Thanks to Solomon’s sins, Israel found itself exiled, scattered across Babylon. Jersualem, and Solomon’s glorious temple with it, was destroyed. But much later, as God said would happen, King Cyrus allowed any Jews who wanted to return to Jerusalem and rebuild. 50,000 of them went back, and right away started work on an altar and the temple. The new temple couldn’t be as grand as the old; there weren’t the resources. But soon the foundation was laid. Ezra 3:11-13 tells what happened next.
And all the people shouted with a great shout when they praised the LORD because the foundation of the house of the LORD was laid. Yet many of the priests and Levites and heads of fathers’ households, the old men who had seen the first temple, wept with a loud voice when the foundation of this house was laid before their eyes, while many shouted aloud for joy, so that the people could not distinguish the sound of the shout of joy from the sound of the weeping of the people, for the people shouted with a loud shout, and the sound was heard far away. (NASB)
Many of these Jews were born and raised in exile and had never known the original temple. Perhaps their parents and grandparents had told them stories about the old days. It’s probably safe to assume that they went to Jerusalem because they wanted to do God’s work of rebuilding the temple and restoring worship. So finishing the temple’s foundation brought them great joy.
But some old-timers had seen the original temple and knew its grandeur. It was clear by the new temple’s foundation that the former grandeur would not be restored. They mourned what they had lost, and they cried bitterly.
I taught this in Sunday school a couple Sundays ago. A woman in her 80s said, “I know how the old-timers felt. I remember how worship used to be here. It was grand. I felt like we were really giving our best to God. But things have changed so much.”
Everybody in the room understood. I wasn’t there then, but I’ve been told: In days gone by, there was an organ and a choir and all the old songs. The order of worship was set, inviolable. Reverence and awe filled the room during that hour every Sunday morning. But things have changed. As older members passed on or moved on and their children moved away, membership dropped sharply. In response, a new preacher took the church in a different direction. Gone are the organ and choir and most of the old songs; in is a small praise band and several new contemporary songs. Gone is the sacrosanct worship order; now we mix things up to keep it fresh. Gone is the reverence and awe; now many of us raise our hands and dance and sway as we focus on the joy of experiencing God’s love.
Even though I was never part of the worship she remembers, I think I know where she’s coming from, and I said so. I came from a non-instrumental Church of Christ, and that congregation could sing. When we lifted our voices as one, it was with such power I was sure we’d pop the roof right off. I felt that our singing really gave our best to the Lord. When I left there and came to this church, the singing seemed anemic to me. I still don’t get into the hand-raising, dancing, and swaying that people do instead. I just keep singing out, and I’m probably the loudest person in the room. I badly miss the strong congregational singing we enjoyed in the Church of Christ.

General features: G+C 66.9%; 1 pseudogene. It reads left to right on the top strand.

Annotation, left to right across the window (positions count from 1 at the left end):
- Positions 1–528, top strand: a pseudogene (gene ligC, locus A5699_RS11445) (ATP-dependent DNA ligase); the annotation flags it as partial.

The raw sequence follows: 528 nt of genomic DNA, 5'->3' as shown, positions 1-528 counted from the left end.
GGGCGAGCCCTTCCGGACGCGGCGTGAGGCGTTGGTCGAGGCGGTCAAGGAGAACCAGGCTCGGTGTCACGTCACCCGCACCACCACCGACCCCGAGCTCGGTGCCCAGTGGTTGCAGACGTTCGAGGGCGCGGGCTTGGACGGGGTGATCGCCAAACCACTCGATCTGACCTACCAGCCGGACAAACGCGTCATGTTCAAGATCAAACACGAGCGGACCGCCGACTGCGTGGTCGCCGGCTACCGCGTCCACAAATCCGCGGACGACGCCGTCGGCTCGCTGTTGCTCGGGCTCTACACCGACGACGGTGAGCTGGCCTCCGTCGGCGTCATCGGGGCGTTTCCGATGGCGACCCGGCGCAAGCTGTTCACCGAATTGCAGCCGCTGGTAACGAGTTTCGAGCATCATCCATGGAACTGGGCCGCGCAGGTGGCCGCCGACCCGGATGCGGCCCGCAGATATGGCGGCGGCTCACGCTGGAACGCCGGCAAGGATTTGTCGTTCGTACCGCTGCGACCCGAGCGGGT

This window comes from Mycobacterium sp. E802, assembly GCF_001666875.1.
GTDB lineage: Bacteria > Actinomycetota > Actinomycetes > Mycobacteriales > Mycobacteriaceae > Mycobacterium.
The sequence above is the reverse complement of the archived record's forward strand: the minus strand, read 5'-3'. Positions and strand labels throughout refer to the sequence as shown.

But God made good use of the Jews’ new temple despite its lack of grandeur. Not only was Jesus presented to the Lord in it (Luke 2:22-40), but when Jesus was 12 he sat among the teachers here, questioning them and hearing their answers (Luke 2:41-51). This plainer temple did not hinder Jesus’ growth.
Then in John 2, Jesus gives us the proper perspective. Standing in the temple, having just run off the moneychangers, somebody asked him his authority for having done it. Jesus said in verse 19, “Destroy this temple, and in three days I will raise it up.” (NASB)
Jesus wasn’t talking about the temple building, he was talking about himself. Jesus is the temple that matters. How we organize and execute the hour of worship every week is less important than how we carry out every hour the mission Jesus gave us. When we are in Jesus, we are in His temple, and we need to be doing His business under whatever circumstances He provides!
That doesn’t mean it shouldn’t hurt when changes come to things we held dear that we did for God. But we must stretch ourselves to trust Jesus as he sets the circumstances in which we work.
At my church, we appear to be growing again, and we’re not robbing from other churches to do it. We’ve had several baptisms, all adults in young families, in recent months. Our hour of worship appears to connect with them. I’m not sure our old style of worship would have.
If these new Christians grow to maturity, they, too, will someday mourn practices they hold dear as Jesus makes changes that draw more souls to Him.